The employer is generally liable for the unpaid employment taxes. As the use of professional employer organizations increases, a recent case provides a warning.
How does federal law define employer? This was at the crux of a case from earlier this year. Under the Internal Revenue Code, an employer has the obligation to withhold Federal income tax. Case law extends that requirement to withholding and paying FICA (Social Security and Medicare) and FUTA (unemployment) taxes.
In Chief Counsel Advice from this summer, the IRS held that the taxpayer is liable if a PEO fails to remit those taxes. The employer did not claim deductions for compensation and salaries; instead it listed the deduction “Employee Leasing” for its entire workforce.
What had happened was the employer entered a PEO contract keeping day-to-day supervision and control of employees, but assigned payroll, designated benefits and personnel policy/procedure issues to a PEO. The PEO agreed to remit employment taxes and file all employment tax returns with the IRS as part of the agreement.
Audit and liability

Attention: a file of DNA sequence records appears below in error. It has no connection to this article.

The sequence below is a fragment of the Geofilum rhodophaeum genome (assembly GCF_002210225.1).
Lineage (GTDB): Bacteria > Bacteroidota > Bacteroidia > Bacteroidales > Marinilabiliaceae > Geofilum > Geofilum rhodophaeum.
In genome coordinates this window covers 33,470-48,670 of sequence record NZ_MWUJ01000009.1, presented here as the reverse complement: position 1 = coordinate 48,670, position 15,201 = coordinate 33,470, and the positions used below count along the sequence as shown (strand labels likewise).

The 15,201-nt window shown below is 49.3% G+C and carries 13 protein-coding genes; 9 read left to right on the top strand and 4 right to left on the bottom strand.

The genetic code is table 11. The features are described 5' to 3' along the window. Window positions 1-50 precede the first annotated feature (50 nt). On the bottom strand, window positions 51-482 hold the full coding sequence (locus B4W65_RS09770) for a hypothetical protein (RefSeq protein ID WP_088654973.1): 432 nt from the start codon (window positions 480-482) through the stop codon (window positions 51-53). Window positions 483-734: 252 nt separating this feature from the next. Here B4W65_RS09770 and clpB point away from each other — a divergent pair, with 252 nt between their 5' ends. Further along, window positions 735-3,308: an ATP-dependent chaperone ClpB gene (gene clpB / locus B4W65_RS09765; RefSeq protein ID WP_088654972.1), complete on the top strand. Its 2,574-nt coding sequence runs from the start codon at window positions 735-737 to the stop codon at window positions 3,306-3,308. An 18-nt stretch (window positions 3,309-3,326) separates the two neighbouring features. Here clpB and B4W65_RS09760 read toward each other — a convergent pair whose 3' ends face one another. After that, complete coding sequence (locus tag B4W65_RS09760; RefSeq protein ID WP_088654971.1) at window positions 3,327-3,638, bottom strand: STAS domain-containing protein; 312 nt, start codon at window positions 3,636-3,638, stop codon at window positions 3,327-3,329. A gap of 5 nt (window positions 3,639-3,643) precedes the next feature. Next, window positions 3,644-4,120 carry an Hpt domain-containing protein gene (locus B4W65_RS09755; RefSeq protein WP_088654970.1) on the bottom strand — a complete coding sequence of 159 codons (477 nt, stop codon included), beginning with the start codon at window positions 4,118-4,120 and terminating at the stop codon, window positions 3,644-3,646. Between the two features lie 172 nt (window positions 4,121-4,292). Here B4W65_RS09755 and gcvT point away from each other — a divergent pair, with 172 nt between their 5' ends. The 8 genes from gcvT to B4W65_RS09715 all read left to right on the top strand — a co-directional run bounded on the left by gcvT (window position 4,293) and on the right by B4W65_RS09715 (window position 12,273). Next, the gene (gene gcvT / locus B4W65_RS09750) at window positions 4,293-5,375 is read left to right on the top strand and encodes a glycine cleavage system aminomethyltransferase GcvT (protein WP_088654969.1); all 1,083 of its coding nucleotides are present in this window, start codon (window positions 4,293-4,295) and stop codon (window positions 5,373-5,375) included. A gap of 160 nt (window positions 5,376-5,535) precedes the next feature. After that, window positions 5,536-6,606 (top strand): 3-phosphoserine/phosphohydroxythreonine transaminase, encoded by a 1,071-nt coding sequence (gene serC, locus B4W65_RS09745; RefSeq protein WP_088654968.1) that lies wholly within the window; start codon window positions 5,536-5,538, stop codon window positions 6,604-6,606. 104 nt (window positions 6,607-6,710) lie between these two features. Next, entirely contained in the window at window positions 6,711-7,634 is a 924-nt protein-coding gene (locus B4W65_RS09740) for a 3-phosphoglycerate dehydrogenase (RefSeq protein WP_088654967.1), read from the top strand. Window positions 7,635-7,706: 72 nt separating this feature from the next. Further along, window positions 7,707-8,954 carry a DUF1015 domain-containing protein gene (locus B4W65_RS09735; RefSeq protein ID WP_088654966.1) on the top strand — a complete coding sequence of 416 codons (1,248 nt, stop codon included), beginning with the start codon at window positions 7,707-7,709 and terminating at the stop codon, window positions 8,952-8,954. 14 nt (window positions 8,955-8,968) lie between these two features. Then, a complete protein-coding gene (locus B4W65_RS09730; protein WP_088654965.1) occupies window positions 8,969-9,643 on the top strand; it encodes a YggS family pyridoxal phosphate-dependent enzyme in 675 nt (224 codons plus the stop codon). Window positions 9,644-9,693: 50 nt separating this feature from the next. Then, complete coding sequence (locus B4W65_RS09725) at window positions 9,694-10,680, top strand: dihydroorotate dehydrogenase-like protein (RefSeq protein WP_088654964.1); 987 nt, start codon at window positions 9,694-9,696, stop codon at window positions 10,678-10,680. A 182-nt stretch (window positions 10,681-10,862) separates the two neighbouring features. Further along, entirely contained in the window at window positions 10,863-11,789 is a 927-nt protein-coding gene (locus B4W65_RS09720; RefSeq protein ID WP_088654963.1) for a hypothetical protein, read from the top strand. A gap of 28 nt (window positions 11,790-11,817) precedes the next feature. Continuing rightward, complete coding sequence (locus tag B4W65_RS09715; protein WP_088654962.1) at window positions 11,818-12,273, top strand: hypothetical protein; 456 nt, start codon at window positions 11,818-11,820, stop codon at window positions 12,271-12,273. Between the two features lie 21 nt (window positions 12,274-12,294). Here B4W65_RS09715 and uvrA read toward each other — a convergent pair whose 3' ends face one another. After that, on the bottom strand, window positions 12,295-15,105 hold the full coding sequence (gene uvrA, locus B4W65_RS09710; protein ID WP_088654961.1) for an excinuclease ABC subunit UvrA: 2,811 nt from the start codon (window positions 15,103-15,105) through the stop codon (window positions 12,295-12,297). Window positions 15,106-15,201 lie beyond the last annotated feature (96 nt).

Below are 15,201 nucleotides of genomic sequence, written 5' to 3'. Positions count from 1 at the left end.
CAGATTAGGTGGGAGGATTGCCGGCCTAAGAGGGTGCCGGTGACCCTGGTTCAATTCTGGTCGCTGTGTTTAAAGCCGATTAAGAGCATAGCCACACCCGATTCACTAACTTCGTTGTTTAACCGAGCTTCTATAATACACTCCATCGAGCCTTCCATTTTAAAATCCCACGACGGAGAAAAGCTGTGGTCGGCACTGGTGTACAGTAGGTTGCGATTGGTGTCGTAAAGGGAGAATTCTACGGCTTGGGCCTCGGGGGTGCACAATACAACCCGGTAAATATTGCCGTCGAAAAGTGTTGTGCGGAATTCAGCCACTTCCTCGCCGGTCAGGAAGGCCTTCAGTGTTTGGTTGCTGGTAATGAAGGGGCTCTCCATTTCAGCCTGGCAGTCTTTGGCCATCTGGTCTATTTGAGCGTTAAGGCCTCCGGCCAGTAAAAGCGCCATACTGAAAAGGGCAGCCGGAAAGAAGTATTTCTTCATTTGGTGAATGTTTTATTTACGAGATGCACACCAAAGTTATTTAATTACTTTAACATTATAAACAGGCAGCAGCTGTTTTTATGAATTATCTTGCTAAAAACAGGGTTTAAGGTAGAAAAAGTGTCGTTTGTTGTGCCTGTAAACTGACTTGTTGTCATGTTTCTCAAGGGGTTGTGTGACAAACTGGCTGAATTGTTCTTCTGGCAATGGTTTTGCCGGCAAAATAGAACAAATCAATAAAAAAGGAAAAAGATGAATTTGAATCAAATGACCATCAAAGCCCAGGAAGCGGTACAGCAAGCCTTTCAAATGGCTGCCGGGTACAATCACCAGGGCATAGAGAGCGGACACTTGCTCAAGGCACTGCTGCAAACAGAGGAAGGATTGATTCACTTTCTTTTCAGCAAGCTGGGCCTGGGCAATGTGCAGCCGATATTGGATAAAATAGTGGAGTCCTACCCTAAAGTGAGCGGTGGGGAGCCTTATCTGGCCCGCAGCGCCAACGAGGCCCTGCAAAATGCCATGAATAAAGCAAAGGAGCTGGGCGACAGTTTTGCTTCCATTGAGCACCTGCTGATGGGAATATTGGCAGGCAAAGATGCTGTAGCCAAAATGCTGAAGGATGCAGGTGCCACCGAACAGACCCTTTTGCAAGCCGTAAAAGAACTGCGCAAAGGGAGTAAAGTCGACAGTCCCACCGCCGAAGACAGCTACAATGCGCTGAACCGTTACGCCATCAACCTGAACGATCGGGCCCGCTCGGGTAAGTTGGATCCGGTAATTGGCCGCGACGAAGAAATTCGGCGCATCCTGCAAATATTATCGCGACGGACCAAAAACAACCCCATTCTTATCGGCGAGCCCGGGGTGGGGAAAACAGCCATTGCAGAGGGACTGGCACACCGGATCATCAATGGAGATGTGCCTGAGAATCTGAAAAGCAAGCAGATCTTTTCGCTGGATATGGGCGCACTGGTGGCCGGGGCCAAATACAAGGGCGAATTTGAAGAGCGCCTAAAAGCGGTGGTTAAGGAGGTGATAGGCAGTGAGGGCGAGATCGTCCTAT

In a business audit, the employer learned the PEO failed to pay employment taxes to the IRS. To fight a large back tax bill for employment taxes it had already withheld and paid over to the PEO, it argued it was not liable for the taxes that the PEO did not send over.
The IRS, however, concluded that a PEO is not a “statutory employer.” This decision meant the taxpayer was not relieved of its requirement by the intervening fraud of the PEO. After a detailed analysis of prior case law, the IRS found that a PEO acts merely as a conduit for a taxpayer.
The taxpayer next asked for Section 530 relief. This is available relief for an employer who fails to withhold employment taxes because a worker is misclassifies as an independent contractor. This section was found inapplicable to the PEO situation.
Is there any way to get around this predicament? The IRS has established a program that certified PEOs – working with a company on this list of CPEOs offers protection from the liability issue faced by the employer in the above case.